• FIG. 27 is an ultrasound image of an abnormal lack of lung sliding in M-mode. The pleural appears stationery with hyperechoic lines visible during respiration. The “stratosphere sign” suggests lack of normal pleural movement and possible pneumothorax. Those relatively inexperienced in lung ultrasound may not be able to understand the various features shown in the ultrasound image of FIG. 27. FIG. 28 shows the abnormal lack of lung sliding labeled with red shading and text at the bottom of the image below the pleural line (labeled as blue with yellow text pointing to the blue line). The labeling may be turned on and off or changed in opacity in order for the user to see the image with or without the labeling once the labeling helps the user orient the features of interest.
  • FIG. 29 shows a “lung point” sign in M-mode that is positioned at the interface between normal lung sliding and absence of lung sliding in a single view. This comparison in a single view may suggest to the user that pneumothorax is present. FIG. 30 includes labeling of the normal lung sliding portion of the image and the abnormal lack of lung sliding portion in the image. The labeling includes shading of green for the normal lung sliding on the left and red for the abnormal lack of lung sliding on the right.
  • FIG. 31 depicts a block diagram of a computer system 710 suitable for implementing various aspects of the present systems and methods. Computer system 710 includes a bus 712 which interconnects major subsystems of computer system 710, such as a central processor 714, a system memory 717 (typically RAM, but which may also include ROM, flash RAM, or the like), an input/output controller 718, an external audio device, such as a speaker system 720 via an audio output interface 722, an external device, such as a display screen 724 via display adapter 726, serial ports 728 and 730, a keyboard 732 (interfaced with a keyboard controller 733), multiple USB devices 792 (interfaced with a USB controller 790), a storage interface 734, a floppy disk drive 737 operative to receive a floppy disk 738, a host bus adapter (HBA) interface card 735A operative to connect with a Fibre Channel network 790, a host bus adapter (HBA) interface card 735B operative to connect to a SCSI bus 739, and an optical disk drive 740 operative to receive an optical disk 742. Also included are a mouse 746 (or other point-and-click device, coupled to bus 712 via serial port 728), a modem 747 (coupled to bus 712 via serial port 730), and a network interface 748 (coupled directly to bus 712).
  • Bus 712 allows data communication between central processor 714 and system memory 717, which may include read-only memory (ROM) or flash memory (neither shown), and random access memory (RAM) (not shown), as previously noted. The RAM is generally the main memory into which the operating system and application programs are loaded. The ROM or flash memory can contain, among other code, the Basic Input-Output system (BIOS) which controls basic hardware operation such as the interaction with peripheral components or devices. For example, the labeling module 12 to implement the present systems and methods may be stored within the system memory 717. Applications resident with computer system 710 are generally stored on and accessed via a computer readable medium, such as a hard disk drive (e.g., fixed disk 744), an optical drive (e.g., optical drive 740), a floppy disk unit 737, or other storage medium. Additionally, applications can be in the form of electronic signals modulated in accordance with the application and data communication technology when accessed via network modem 747 or interface 748.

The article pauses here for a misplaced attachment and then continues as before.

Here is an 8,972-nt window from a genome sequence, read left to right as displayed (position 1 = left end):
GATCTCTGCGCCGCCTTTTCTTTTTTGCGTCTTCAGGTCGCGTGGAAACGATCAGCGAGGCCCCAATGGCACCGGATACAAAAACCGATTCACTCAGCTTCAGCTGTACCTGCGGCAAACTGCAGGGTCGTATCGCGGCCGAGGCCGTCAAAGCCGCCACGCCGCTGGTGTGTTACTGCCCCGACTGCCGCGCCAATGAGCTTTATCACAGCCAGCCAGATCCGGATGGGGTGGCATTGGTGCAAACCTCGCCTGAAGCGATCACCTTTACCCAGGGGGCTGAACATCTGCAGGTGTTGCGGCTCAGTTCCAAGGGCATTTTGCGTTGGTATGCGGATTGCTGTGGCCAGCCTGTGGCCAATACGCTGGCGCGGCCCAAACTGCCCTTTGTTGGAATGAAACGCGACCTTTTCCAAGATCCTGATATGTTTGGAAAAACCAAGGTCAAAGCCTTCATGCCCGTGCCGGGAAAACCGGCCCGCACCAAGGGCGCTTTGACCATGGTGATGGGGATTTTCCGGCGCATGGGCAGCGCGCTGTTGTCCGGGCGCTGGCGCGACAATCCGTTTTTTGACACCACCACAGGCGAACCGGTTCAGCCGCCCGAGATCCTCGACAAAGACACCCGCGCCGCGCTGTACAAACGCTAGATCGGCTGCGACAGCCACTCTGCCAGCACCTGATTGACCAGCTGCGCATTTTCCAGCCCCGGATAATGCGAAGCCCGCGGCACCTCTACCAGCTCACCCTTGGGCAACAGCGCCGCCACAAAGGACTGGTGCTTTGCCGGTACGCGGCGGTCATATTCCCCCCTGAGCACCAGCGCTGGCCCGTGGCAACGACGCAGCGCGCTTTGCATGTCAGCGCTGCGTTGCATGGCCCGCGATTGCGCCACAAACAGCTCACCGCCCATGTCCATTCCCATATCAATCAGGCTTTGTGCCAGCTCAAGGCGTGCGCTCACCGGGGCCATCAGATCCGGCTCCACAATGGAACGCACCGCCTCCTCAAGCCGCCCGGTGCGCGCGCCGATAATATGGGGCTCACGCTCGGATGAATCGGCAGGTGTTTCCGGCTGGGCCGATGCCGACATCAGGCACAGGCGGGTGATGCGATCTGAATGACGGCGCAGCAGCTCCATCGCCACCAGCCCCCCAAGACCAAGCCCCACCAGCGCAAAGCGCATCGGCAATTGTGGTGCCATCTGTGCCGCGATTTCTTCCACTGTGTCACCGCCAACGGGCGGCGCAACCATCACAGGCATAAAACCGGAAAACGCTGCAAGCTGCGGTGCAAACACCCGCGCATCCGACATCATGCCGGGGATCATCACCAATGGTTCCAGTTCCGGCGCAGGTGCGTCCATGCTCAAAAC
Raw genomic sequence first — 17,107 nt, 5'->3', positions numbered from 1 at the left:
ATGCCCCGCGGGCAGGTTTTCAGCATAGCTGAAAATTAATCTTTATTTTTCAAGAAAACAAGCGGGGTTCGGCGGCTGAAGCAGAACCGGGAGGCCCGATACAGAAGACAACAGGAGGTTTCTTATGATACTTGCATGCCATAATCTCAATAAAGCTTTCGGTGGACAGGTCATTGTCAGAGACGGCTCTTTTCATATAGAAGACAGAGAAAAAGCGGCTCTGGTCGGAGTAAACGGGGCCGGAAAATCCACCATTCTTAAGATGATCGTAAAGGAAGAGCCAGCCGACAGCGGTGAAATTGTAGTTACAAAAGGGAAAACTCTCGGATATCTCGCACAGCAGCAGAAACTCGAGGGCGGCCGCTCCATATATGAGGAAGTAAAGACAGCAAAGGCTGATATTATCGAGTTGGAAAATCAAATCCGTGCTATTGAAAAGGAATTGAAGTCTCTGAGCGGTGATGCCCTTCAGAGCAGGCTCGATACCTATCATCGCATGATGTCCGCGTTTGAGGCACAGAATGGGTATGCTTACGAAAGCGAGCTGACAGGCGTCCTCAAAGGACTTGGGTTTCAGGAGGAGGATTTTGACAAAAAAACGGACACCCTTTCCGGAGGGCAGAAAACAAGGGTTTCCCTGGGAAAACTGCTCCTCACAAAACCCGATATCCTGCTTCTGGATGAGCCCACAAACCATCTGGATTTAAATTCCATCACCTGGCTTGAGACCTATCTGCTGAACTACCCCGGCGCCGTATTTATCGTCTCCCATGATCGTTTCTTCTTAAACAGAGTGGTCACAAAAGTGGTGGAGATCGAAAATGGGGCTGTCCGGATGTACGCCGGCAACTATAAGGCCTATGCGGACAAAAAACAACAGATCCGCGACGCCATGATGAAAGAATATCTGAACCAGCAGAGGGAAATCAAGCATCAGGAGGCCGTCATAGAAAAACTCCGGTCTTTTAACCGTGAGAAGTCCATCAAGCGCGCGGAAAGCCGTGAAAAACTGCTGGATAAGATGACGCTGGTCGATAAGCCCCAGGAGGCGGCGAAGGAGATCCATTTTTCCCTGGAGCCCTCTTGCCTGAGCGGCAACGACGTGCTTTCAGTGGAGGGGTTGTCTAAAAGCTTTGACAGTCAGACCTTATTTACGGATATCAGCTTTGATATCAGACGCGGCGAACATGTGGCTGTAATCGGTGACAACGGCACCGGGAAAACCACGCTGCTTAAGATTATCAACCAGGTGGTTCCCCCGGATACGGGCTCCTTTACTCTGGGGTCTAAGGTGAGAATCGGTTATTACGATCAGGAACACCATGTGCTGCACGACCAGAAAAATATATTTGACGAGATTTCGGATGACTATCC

• Storage interface 734, as with the other storage interfaces of computer system 710, can connect to a standard computer readable medium for storage and/or retrieval of information, such as a fixed disk drive 744. Fixed disk drive 744 may be a part of computer system 710 or may be separate and accessed through other interface systems. Modem 747 may provide a direct connection to a remote server via a telephone link or to the Internet via an interne service provider (ISP). Network interface 748 may provide a direct connection to a remote server via a direct network link to the Internet via a POP (point of presence). Network interface 748 may provide such connection using wireless techniques, including digital cellular telephone connection, Cellular Digital Packet Data (CDPD) connection, digital satellite data connection or the like.
  • Many other devices or subsystems (not shown) may be connected in a similar manner (e.g., document scanners, digital cameras and so on). Conversely, all of the devices shown in FIG. 31 need not be present to practice the present systems and methods. The devices and subsystems can be interconnected in different ways from that shown in FIG. 31. The operation of a computer system such as that shown in FIG. 31 is readily known in the art and is not discussed in detail in this application. Code to implement the present disclosure can be stored in computer-readable medium such as one or more of system memory 717, fixed disk 744, optical disk 742, or floppy disk 738. The operating system provided on computer system 710 may be MS-DOS®, MS-WINDOWS®, OS/2®, UNIX®, Linux®, or another known operating system.